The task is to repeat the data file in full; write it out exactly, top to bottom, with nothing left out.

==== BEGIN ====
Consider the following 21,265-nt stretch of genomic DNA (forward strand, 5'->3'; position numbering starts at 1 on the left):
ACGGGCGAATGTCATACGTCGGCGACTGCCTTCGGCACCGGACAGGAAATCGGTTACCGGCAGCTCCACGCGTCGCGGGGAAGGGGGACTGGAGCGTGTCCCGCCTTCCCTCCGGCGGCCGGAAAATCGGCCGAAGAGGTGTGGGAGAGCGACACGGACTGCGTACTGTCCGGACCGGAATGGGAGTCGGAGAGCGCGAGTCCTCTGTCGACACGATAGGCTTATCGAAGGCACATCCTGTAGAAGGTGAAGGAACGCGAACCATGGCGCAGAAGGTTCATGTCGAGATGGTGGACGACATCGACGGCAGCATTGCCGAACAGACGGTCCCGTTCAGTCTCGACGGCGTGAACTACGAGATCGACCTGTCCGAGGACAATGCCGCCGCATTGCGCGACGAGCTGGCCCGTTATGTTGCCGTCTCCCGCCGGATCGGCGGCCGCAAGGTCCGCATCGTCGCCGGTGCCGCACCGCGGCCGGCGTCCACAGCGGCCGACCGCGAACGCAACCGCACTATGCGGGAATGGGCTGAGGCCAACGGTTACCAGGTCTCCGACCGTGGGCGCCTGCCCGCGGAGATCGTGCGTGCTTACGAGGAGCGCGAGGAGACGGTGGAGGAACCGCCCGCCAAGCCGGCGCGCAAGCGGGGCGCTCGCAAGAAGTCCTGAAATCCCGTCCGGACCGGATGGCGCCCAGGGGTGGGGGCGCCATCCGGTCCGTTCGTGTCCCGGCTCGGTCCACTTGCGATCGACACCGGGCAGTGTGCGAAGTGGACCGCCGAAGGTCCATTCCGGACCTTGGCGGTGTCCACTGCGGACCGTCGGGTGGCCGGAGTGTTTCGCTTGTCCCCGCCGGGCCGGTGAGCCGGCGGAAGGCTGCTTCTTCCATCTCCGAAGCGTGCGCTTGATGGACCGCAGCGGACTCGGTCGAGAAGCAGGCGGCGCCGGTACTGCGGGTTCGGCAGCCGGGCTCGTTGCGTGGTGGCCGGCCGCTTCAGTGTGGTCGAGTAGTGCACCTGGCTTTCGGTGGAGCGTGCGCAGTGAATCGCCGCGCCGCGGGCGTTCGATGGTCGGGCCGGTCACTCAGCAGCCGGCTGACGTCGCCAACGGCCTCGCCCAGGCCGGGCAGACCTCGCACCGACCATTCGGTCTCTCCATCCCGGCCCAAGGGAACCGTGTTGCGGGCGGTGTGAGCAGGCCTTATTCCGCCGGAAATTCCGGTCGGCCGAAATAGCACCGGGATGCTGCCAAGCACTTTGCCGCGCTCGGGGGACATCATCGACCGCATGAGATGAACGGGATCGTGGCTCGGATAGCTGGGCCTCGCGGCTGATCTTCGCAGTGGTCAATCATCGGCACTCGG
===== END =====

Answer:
Consider the following 21,265-nt stretch of genomic DNA (forward strand, 5'->3'; position numbering starts at 1 on the left):
ACGGGCGAATGTCATACGTCGGCGACTGCCTTCGGCACCGGACAGGAAATCGGTTACCGGCAGCTCCACGCGTCGCGGGGAAGGGGGACTGGAGCGTGTCCCGCCTTCCCTCCGGCGGCCGGAAAATCGGCCGAAGAGGTGTGGGAGAGCGACACGGACTGCGTACTGTCCGGACCGGAATGGGAGTCGGAGAGCGCGAGTCCTCTGTCGACACGATAGGCTTATCGAAGGCACATCCTGTAGAAGGTGAAGGAACGCGAACCATGGCGCAGAAGGTTCATGTCGAGATGGTGGACGACATCGACGGCAGCATTGCCGAACAGACGGTCCCGTTCAGTCTCGACGGCGTGAACTACGAGATCGACCTGTCCGAGGACAATGCCGCCGCATTGCGCGACGAGCTGGCCCGTTATGTTGCCGTCTCCCGCCGGATCGGCGGCCGCAAGGTCCGCATCGTCGCCGGTGCCGCACCGCGGCCGGCGTCCACAGCGGCCGACCGCGAACGCAACCGCACTATGCGGGAATGGGCTGAGGCCAACGGTTACCAGGTCTCCGACCGTGGGCGCCTGCCCGCGGAGATCGTGCGTGCTTACGAGGAGCGCGAGGAGACGGTGGAGGAACCGCCCGCCAAGCCGGCGCGCAAGCGGGGCGCTCGCAAGAAGTCCTGAAATCCCGTCCGGACCGGATGGCGCCCAGGGGTGGGGGCGCCATCCGGTCCGTTCGTGTCCCGGCTCGGTCCACTTGCGATCGACACCGGGCAGTGTGCGAAGTGGACCGCCGAAGGTCCATTCCGGACCTTGGCGGTGTCCACTGCGGACCGTCGGGTGGCCGGAGTGTTTCGCTTGTCCCCGCCGGGCCGGTGAGCCGGCGGAAGGCTGCTTCTTCCATCTCCGAAGCGTGCGCTTGATGGACCGCAGCGGACTCGGTCGAGAAGCAGGCGGCGCCGGTACTGCGGGTTCGGCAGCCGGGCTCGTTGCGTGGTGGCCGGCCGCTTCAGTGTGGTCGAGTAGTGCACCTGGCTTTCGGTGGAGCGTGCGCAGTGAATCGCCGCGCCGCGGGCGTTCGATGGTCGGGCCGGTCACTCAGCAGCCGGCTGACGTCGCCAACGGCCTCGCCCAGGCCGGGCAGACCTCGCACCGACCATTCGGTCTCTCCATCCCGGCCCAAGGGAACCGTGTTGCGGGCGGTGTGAGCAGGCCTTATTCCGCCGGAAATTCCGGTCGGCCGAAATAGCACCGGGATGCTGCCAAGCACTTTGCCGCGCTCGGGGGACATCATCGACCGCATGAGATGAACGGGATCGTGGCTCGGATAGCTGGGCCTCGCGGCTGATCTTCGCAGTGGTCAATCATCGGCACTCGG